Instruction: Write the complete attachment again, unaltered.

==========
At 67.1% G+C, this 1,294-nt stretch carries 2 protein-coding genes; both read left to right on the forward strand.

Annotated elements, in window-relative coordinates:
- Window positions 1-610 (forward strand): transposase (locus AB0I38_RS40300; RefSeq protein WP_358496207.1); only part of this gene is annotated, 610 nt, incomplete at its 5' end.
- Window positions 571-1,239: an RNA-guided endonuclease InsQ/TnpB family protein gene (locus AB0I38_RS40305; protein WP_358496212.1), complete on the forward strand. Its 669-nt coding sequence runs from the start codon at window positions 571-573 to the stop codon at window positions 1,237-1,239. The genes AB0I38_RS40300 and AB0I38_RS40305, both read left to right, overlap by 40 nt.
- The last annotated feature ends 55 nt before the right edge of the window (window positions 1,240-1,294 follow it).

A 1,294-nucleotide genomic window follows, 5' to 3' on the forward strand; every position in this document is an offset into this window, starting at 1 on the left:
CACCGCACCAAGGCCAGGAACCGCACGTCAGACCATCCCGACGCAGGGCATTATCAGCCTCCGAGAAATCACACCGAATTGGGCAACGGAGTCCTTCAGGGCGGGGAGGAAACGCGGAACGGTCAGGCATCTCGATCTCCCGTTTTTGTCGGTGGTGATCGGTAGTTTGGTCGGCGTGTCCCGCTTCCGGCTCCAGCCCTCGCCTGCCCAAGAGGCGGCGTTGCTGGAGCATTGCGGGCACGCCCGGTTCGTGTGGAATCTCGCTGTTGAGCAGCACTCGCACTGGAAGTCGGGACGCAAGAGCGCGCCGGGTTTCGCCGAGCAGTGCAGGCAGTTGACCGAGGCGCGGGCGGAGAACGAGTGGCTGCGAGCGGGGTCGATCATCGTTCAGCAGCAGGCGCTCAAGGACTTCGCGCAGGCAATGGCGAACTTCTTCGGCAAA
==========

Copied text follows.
At 67.1% G+C, this 1,294-nt stretch carries 2 protein-coding genes; both read left to right on the forward strand.

Annotated elements, in window-relative coordinates:
- Window positions 1-610 (forward strand): transposase (locus AB0I38_RS40300; RefSeq protein WP_358496207.1); only part of this gene is annotated, 610 nt, incomplete at its 5' end.
- Window positions 571-1,239: an RNA-guided endonuclease InsQ/TnpB family protein gene (locus AB0I38_RS40305; protein WP_358496212.1), complete on the forward strand. Its 669-nt coding sequence runs from the start codon at window positions 571-573 to the stop codon at window positions 1,237-1,239. The genes AB0I38_RS40300 and AB0I38_RS40305, both read left to right, overlap by 40 nt.
- The last annotated feature ends 55 nt before the right edge of the window (window positions 1,240-1,294 follow it).

A 1,294-nucleotide genomic window follows, 5' to 3' on the forward strand; every position in this document is an offset into this window, starting at 1 on the left:
CACCGCACCAAGGCCAGGAACCGCACGTCAGACCATCCCGACGCAGGGCATTATCAGCCTCCGAGAAATCACACCGAATTGGGCAACGGAGTCCTTCAGGGCGGGGAGGAAACGCGGAACGGTCAGGCATCTCGATCTCCCGTTTTTGTCGGTGGTGATCGGTAGTTTGGTCGGCGTGTCCCGCTTCCGGCTCCAGCCCTCGCCTGCCCAAGAGGCGGCGTTGCTGGAGCATTGCGGGCACGCCCGGTTCGTGTGGAATCTCGCTGTTGAGCAGCACTCGCACTGGAAGTCGGGACGCAAGAGCGCGCCGGGTTTCGCCGAGCAGTGCAGGCAGTTGACCGAGGCGCGGGCGGAGAACGAGTGGCTGCGAGCGGGGTCGATCATCGTTCAGCAGCAGGCGCTCAAGGACTTCGCGCAGGCAATGGCGAACTTCTTCGGCAAA